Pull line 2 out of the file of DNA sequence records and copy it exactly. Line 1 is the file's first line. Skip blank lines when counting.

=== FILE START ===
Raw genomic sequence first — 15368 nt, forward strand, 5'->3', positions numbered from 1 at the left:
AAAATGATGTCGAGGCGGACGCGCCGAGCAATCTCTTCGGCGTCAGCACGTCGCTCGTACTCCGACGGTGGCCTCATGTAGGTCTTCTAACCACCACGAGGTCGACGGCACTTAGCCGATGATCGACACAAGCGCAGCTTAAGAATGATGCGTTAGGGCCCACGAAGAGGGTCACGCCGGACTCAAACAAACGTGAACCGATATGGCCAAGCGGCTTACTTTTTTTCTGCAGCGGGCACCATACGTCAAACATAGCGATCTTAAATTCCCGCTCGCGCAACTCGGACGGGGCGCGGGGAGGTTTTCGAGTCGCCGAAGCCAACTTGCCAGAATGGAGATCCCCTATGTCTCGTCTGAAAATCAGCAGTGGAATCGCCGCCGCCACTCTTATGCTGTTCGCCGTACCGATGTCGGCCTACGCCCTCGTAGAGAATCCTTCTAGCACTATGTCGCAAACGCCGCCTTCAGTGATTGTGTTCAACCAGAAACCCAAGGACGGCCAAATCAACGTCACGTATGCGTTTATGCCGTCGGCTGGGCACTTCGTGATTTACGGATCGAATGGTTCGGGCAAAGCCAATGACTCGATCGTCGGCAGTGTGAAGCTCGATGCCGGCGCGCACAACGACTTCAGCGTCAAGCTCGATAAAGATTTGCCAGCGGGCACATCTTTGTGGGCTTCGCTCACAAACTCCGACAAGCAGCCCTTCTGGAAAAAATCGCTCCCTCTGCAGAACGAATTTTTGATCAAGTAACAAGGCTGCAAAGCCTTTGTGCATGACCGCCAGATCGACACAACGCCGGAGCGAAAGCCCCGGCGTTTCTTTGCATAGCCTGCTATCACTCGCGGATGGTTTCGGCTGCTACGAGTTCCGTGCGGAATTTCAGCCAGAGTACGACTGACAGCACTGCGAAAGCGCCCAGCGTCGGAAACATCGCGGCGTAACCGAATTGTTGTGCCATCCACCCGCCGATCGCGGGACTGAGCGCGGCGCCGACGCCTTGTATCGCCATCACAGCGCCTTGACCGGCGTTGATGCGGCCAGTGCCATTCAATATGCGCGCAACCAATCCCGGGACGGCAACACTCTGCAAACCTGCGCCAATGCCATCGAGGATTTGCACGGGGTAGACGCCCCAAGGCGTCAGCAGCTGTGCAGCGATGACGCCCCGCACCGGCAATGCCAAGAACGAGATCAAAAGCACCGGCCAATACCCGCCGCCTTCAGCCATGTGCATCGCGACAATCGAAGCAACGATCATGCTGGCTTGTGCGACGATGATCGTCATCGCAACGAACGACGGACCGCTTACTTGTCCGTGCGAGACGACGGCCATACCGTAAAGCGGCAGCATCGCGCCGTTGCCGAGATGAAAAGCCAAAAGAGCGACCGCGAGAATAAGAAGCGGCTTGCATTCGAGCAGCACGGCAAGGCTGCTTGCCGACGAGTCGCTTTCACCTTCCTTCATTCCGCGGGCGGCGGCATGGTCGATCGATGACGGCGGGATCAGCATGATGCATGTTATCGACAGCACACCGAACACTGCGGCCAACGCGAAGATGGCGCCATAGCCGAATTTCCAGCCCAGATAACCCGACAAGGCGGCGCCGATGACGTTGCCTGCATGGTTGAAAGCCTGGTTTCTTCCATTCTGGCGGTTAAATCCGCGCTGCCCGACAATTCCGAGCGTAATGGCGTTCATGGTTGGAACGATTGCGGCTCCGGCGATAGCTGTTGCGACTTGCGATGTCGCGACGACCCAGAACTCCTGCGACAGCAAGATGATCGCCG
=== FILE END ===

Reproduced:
AAAATGATGTCGAGGCGGACGCGCCGAGCAATCTCTTCGGCGTCAGCACGTCGCTCGTACTCCGACGGTGGCCTCATGTAGGTCTTCTAACCACCACGAGGTCGACGGCACTTAGCCGATGATCGACACAAGCGCAGCTTAAGAATGATGCGTTAGGGCCCACGAAGAGGGTCACGCCGGACTCAAACAAACGTGAACCGATATGGCCAAGCGGCTTACTTTTTTTCTGCAGCGGGCACCATACGTCAAACATAGCGATCTTAAATTCCCGCTCGCGCAACTCGGACGGGGCGCGGGGAGGTTTTCGAGTCGCCGAAGCCAACTTGCCAGAATGGAGATCCCCTATGTCTCGTCTGAAAATCAGCAGTGGAATCGCCGCCGCCACTCTTATGCTGTTCGCCGTACCGATGTCGGCCTACGCCCTCGTAGAGAATCCTTCTAGCACTATGTCGCAAACGCCGCCTTCAGTGATTGTGTTCAACCAGAAACCCAAGGACGGCCAAATCAACGTCACGTATGCGTTTATGCCGTCGGCTGGGCACTTCGTGATTTACGGATCGAATGGTTCGGGCAAAGCCAATGACTCGATCGTCGGCAGTGTGAAGCTCGATGCCGGCGCGCACAACGACTTCAGCGTCAAGCTCGATAAAGATTTGCCAGCGGGCACATCTTTGTGGGCTTCGCTCACAAACTCCGACAAGCAGCCCTTCTGGAAAAAATCGCTCCCTCTGCAGAACGAATTTTTGATCAAGTAACAAGGCTGCAAAGCCTTTGTGCATGACCGCCAGATCGACACAACGCCGGAGCGAAAGCCCCGGCGTTTCTTTGCATAGCCTGCTATCACTCGCGGATGGTTTCGGCTGCTACGAGTTCCGTGCGGAATTTCAGCCAGAGTACGACTGACAGCACTGCGAAAGCGCCCAGCGTCGGAAACATCGCGGCGTAACCGAATTGTTGTGCCATCCACCCGCCGATCGCGGGACTGAGCGCGGCGCCGACGCCTTGTATCGCCATCACAGCGCCTTGACCGGCGTTGATGCGGCCAGTGCCATTCAATATGCGCGCAACCAATCCCGGGACGGCAACACTCTGCAAACCTGCGCCAATGCCATCGAGGATTTGCACGGGGTAGACGCCCCAAGGCGTCAGCAGCTGTGCAGCGATGACGCCCCGCACCGGCAATGCCAAGAACGAGATCAAAAGCACCGGCCAATACCCGCCGCCTTCAGCCATGTGCATCGCGACAATCGAAGCAACGATCATGCTGGCTTGTGCGACGATGATCGTCATCGCAACGAACGACGGACCGCTTACTTGTCCGTGCGAGACGACGGCCATACCGTAAAGCGGCAGCATCGCGCCGTTGCCGAGATGAAAAGCCAAAAGAGCGACCGCGAGAATAAGAAGCGGCTTGCATTCGAGCAGCACGGCAAGGCTGCTTGCCGACGAGTCGCTTTCACCTTCCTTCATTCCGCGGGCGGCGGCATGGTCGATCGATGACGGCGGGATCAGCATGATGCATGTTATCGACAGCACACCGAACACTGCGGCCAACGCGAAGATGGCGCCATAGCCGAATTTCCAGCCCAGATAACCCGACAAGGCGGCGCCGATGACGTTGCCTGCATGGTTGAAAGCCTGGTTTCTTCCATTCTGGCGGTTAAATCCGCGCTGCCCGACAATTCCGAGCGTAATGGCGTTCATGGTTGGAACGATTGCGGCTCCGGCGATAGCTGTTGCGACTTGCGATGTCGCGACGACCCAGAACTCCTGCGACAGCAAGATGATCGCCG